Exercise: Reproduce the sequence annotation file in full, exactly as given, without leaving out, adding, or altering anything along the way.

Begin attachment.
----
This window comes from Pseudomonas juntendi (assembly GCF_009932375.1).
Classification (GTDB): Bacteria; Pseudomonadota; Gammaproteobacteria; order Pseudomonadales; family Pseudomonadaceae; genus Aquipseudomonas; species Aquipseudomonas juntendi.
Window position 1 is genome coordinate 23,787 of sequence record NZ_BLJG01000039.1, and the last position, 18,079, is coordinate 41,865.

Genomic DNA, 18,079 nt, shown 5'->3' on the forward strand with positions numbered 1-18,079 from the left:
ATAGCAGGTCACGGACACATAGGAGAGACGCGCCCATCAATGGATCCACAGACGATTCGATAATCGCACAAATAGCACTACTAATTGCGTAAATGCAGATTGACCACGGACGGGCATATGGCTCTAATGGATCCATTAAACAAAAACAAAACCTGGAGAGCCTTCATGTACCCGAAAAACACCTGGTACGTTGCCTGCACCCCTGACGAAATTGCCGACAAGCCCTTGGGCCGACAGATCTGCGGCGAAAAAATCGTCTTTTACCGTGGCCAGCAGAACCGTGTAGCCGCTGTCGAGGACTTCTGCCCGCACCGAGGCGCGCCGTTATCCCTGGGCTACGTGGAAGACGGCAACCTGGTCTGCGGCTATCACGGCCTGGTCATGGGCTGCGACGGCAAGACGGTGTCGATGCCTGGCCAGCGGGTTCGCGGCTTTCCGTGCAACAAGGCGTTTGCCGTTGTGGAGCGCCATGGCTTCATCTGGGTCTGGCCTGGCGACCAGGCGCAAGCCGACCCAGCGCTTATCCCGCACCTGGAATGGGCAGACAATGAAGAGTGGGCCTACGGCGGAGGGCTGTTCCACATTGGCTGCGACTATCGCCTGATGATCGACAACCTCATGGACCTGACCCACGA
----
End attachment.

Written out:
This window comes from Pseudomonas juntendi (assembly GCF_009932375.1).
Classification (GTDB): Bacteria; Pseudomonadota; Gammaproteobacteria; order Pseudomonadales; family Pseudomonadaceae; genus Aquipseudomonas; species Aquipseudomonas juntendi.
Window position 1 is genome coordinate 23,787 of sequence record NZ_BLJG01000039.1, and the last position, 18,079, is coordinate 41,865.

Genomic DNA, 18,079 nt, shown 5'->3' on the forward strand with positions numbered 1-18,079 from the left:
ATAGCAGGTCACGGACACATAGGAGAGACGCGCCCATCAATGGATCCACAGACGATTCGATAATCGCACAAATAGCACTACTAATTGCGTAAATGCAGATTGACCACGGACGGGCATATGGCTCTAATGGATCCATTAAACAAAAACAAAACCTGGAGAGCCTTCATGTACCCGAAAAACACCTGGTACGTTGCCTGCACCCCTGACGAAATTGCCGACAAGCCCTTGGGCCGACAGATCTGCGGCGAAAAAATCGTCTTTTACCGTGGCCAGCAGAACCGTGTAGCCGCTGTCGAGGACTTCTGCCCGCACCGAGGCGCGCCGTTATCCCTGGGCTACGTGGAAGACGGCAACCTGGTCTGCGGCTATCACGGCCTGGTCATGGGCTGCGACGGCAAGACGGTGTCGATGCCTGGCCAGCGGGTTCGCGGCTTTCCGTGCAACAAGGCGTTTGCCGTTGTGGAGCGCCATGGCTTCATCTGGGTCTGGCCTGGCGACCAGGCGCAAGCCGACCCAGCGCTTATCCCGCACCTGGAATGGGCAGACAATGAAGAGTGGGCCTACGGCGGAGGGCTGTTCCACATTGGCTGCGACTATCGCCTGATGATCGACAACCTCATGGACCTGACCCACGA